Johann Georg Hamann is arguably the most extraordinary thinker and writer of the late 18th century, and studying his works leads one to wonder why he is so little known. Compared with his contemporaries such as Immanuel Kant who was his friend, (although they were usually in radical disagreement on philosophical matters) and those who
On good authority, I know that many of the people who came to attend Julia Kristeva’s lecture (“The forces of monotheism confronting the need to believe”) at Haus der Kulturen der Welt on March 8th, did so me more for the speaker than for the subject as such. And how could you not get excited?
A week’s worth of immersion in Renaissance art requires both time for contemplation and occasion for discourse. As such, the spring term’s core course on Values of Florentine Renaissance commenced with a guest lecture by the prominent Hungarian philosopher Agnes Heller. Professor Heller broached the topic of historical interpretation by briefly discussing Goethe and Hegel’s
On April 26 the students and faculty of ECLA had the privilege of welcoming Agnes Heller, one of the greatest living European intellectuals. Heller has become an outspoken critic of the political changes occurring in her native Hungary, where she now lives after many years teaching at the New School for Social Research in New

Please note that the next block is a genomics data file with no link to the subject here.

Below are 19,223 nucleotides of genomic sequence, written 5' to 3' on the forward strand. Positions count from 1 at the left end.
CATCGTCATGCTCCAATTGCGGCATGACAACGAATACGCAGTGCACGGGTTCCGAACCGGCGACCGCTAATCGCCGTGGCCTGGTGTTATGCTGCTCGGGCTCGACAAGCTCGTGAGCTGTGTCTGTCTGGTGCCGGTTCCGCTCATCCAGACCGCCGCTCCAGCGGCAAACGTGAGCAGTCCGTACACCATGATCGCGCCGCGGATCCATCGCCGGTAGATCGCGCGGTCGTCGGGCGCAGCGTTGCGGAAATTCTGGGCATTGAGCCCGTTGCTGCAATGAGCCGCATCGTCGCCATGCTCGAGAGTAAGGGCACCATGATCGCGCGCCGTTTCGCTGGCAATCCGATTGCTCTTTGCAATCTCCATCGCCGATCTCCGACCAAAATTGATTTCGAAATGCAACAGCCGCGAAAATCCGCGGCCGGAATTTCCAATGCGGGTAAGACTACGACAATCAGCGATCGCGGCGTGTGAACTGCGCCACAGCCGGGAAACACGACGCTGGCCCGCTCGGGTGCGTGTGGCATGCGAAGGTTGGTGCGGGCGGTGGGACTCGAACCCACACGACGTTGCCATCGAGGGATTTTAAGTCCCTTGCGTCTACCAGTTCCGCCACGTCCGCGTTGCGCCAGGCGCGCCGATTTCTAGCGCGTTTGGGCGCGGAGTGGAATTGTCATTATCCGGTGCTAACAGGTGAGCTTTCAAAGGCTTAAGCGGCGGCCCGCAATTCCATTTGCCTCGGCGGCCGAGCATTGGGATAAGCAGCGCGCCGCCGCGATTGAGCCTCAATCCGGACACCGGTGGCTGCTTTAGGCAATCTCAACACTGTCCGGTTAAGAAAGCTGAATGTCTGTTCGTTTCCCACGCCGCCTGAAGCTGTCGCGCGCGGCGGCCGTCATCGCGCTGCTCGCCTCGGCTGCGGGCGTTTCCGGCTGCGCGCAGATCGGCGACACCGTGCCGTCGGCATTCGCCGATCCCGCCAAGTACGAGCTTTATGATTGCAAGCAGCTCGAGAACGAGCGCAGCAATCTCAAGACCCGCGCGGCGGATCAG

The second lecturer that was invited to enrich the discussions of the PY Core Progamme – dedicated to the relationship between vision and knowledge – was the distinguished professor and intellectual historian Martin Jay. For three hours of entertaining and fertile thought, Martin Jay presented ideas from one of his yet to be published articles,
We all seem to be hardwired to want answers. We started looking for a potential few nine weeks ago in our discourse and contemplation of Plato’s Republic. Each new seminar and guest lecture brought with it the hope of finally reaching a resolution, a culmination of loose ends and meandering dialectic. The expectations from the
On Thursday November 11, Simon Trepanier honored the ECLA audience with an enlightening lecture on Plato’s Republic. Trepanier is a member of the teaching faculty at the University of Edinburgh and has a BA and PhD in Classical Greek thought from the universities of Ontario and Toronto respectively. The first question that guest lecturer Simon Trepanier
This year ECLA hosts 60 students representing 30 different countries. Students are spread out between three separate programs, each tailored for different student needs. As the campus proceeds with plans for designing new residential and study spaces, ECLA is expanding while still keeping an intimate atmosphere where everybody knows one’s name and discussions are often